There may not be a better game face in all of mixed martial arts than the one Carla Esparza sports just before engaging in battle in the UFC’s strawweight division.
Unless you’ve seen it, it’s hard to describe, but Esparza has heard plenty of comments about it over the years.
“Oh, for sure,” she laughs. “Some people have compared me to other fighters who are very similar. I've heard a few people say it's like Fedor (Emelianeko), and I was like, 'I don't mind that comparison.'”
It’s not a new thing for the former UFC champion, either. In fact, it’s been around since her college wrestling days, something that her buddy (and fellow UFC fighter) Ashlee Evans-Smith reminds her of.
“She always jokes around about how people saw me during my first fight and they were like, 'Oh my God, she looks scared. We're worried about her,'” recalls Esparza. “And she was like, 'No, that's just Carla.' We wrestled together in college, so I think it's something I've kind of always had.”
So how would Esparza describe it?
“My face is total, complete focus,” she said. “I'm tuning everything out, and it's that tunnel vision.”
While discussing this most important of topics, it came to me that Esparza’s pre-fight game face goes hand in hand with her status in the sport today. In short, she’s like one of those horror movie characters that you just can’t kill. Just when you think they’re down for the count, they rise again. That’s the “Cookie Monster,” the fighter who refuses to get written out of the UFC script. Knock her down, she’s getting back up.
“It's just one of those things that's inside of you that you can't explain and that you can't train,” she said when offered this opinion. “People say you can't train heart - you either have it or you don't - and I think I have a drive inside me where you can knock me down and push me down but I'm gonna keep coming and I'm gonna get up and I'm not gonna stop. I'm gonna constantly be striving to get better. And if I lost in a certain way, I'll make adjustments and still strive to be the best that I can.”
As mentioned earlier, Esparza is a former world champion, the first UFC strawweight champion to be exact. That’s a place in history books no one can take away, yet the 31-year-old still keeps pushing to get back to the top and to the belt Joanna Jedrzejcyk took away from her on March 14, 2015.
Since then, there have been ups and downs, big wins and crushing losses, but as she heads into her co-main event bout against Alexa Grasso this Saturday in Mexico City, Esparza is coming off an impressive victory over Virna Jandiroba, one that snapped a two-fight losing streak and kept her in the 115-pound top ten. That’s determination.
“Honestly, I think it goes back again to that thing you can't explain,” she said when asked about her motivation these days. “It's a driving force inside of me that makes me love this and not want to stop and not stop getting better. It's so hard to even explain. I wish I could say the thrill of getting my hand raised or the money or fame, but I don't know. It's almost indescribable, the feeling of preparing for a fight and being there and getting all that out in the cage. It's a feeling that can't be explained.”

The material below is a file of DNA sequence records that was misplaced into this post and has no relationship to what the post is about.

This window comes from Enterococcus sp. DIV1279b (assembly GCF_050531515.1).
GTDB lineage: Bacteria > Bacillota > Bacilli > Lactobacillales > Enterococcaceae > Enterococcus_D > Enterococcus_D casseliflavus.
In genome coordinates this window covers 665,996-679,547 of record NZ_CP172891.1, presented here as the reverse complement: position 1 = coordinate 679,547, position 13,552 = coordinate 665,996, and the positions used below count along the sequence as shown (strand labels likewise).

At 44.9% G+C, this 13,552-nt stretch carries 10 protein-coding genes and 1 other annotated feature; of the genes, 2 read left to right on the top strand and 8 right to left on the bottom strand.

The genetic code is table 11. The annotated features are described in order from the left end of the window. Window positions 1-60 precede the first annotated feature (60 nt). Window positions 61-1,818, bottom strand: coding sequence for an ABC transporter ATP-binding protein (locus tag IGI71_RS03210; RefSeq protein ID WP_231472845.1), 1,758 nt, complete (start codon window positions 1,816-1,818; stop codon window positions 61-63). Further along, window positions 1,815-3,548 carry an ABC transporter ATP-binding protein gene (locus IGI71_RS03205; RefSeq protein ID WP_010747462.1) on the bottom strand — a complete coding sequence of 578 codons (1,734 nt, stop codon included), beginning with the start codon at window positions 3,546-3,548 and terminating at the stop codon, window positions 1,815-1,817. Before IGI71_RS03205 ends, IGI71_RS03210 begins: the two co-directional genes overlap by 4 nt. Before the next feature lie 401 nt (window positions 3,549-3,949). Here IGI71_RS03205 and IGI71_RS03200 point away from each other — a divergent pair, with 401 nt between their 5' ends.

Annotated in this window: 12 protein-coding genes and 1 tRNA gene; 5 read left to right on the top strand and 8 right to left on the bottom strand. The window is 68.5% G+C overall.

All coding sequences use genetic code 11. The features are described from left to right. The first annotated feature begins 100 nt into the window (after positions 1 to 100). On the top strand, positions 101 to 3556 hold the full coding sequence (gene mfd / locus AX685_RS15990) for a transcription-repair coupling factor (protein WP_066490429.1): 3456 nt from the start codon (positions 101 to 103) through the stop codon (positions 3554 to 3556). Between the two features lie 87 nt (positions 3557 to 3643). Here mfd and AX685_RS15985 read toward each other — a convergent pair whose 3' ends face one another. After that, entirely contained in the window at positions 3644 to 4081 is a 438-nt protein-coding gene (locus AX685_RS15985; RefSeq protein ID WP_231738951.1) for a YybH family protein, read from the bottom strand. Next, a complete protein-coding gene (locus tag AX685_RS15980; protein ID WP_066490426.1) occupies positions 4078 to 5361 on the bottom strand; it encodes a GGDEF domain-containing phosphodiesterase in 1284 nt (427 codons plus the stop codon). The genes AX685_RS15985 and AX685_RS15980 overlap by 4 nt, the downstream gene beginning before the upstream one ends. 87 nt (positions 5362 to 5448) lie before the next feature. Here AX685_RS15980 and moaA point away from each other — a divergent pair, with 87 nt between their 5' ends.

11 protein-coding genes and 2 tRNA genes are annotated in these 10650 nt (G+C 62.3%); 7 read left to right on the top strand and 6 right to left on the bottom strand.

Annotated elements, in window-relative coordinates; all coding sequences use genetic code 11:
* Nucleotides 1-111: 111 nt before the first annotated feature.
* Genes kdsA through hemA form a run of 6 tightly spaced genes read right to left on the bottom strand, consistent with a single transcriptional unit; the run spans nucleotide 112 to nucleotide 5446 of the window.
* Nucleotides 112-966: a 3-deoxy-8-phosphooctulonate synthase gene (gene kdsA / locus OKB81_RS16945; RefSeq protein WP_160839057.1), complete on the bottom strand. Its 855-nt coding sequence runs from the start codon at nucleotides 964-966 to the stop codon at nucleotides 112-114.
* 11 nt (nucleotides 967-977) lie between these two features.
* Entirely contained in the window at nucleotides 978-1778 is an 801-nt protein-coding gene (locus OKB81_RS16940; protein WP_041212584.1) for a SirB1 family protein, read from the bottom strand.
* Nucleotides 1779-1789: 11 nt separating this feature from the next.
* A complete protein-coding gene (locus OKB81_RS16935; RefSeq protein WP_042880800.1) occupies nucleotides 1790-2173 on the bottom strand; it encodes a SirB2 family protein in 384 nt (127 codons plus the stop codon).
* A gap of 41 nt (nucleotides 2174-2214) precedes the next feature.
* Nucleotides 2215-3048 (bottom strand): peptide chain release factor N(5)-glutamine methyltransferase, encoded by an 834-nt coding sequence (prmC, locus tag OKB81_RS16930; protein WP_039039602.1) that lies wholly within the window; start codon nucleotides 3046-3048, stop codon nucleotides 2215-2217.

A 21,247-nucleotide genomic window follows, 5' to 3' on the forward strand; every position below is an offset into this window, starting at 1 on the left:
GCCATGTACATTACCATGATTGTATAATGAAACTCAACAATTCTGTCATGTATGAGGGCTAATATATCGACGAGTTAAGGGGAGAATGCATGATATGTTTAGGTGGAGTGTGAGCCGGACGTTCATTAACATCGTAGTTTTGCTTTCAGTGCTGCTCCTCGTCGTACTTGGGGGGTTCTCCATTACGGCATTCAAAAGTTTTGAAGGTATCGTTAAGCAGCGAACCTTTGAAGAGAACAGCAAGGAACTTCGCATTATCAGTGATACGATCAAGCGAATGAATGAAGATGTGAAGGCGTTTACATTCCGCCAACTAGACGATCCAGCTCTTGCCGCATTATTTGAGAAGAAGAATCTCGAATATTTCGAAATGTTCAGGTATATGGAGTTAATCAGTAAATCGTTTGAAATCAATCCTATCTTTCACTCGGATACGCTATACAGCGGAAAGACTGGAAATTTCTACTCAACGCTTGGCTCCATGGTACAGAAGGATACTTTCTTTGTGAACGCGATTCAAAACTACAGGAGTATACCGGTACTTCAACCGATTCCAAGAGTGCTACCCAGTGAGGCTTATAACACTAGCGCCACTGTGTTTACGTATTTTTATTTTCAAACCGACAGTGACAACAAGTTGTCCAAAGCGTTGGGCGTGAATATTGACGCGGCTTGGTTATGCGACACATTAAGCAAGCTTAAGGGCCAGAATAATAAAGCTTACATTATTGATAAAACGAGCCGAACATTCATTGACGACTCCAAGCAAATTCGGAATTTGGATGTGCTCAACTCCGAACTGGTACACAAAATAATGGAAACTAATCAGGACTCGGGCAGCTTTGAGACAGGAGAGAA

She does know she likes that feeling of winning, though, and if she can put together another victory against Grasso, it’s one step closer to a title shot. Esparza isn’t thinking about that just yet, nor is she concerned with the detractors who doubt her chances of climbing the mountain once again.
“I guess it depends on who it's from,” she said of the online critics. “Some negative things from the doubters drive me a little bit. ‘Oh, she's done, she's this, she's that.’ Okay, you'll see. But some of the trolls, they can be bothersome and it used to get to me a little bit more but I've gotten used to that block button.”
She laughs, knowing that none of those critics know her story or what it took to get here and more importantly what it takes to stay here. And on Saturday night, despite taking on the home country favorite in Grasso, Esparza has Mexican blood on her mom’s side, and she will feel right at home once the fists start flying and the crowd in Mexico City sees her fighting spirit. Then, she will be one of their own.
“Fighting in front of the Mexican crowd and Latin people, we always tend to support each other so much, especially in this fight game, and I've always felt such love from the community, so it's an honor and it feels so nice to be able to fight here,” Esparza said. “My coaches told me that fighting is such a big part of the culture out here that the crowd is on another level, so I'm so excited to be out here. It's a little scary fighting someone who's born here, but it's still gonna be a great experience.”
Will it crack that pre-fight game face into a smile? Tune-in to find out.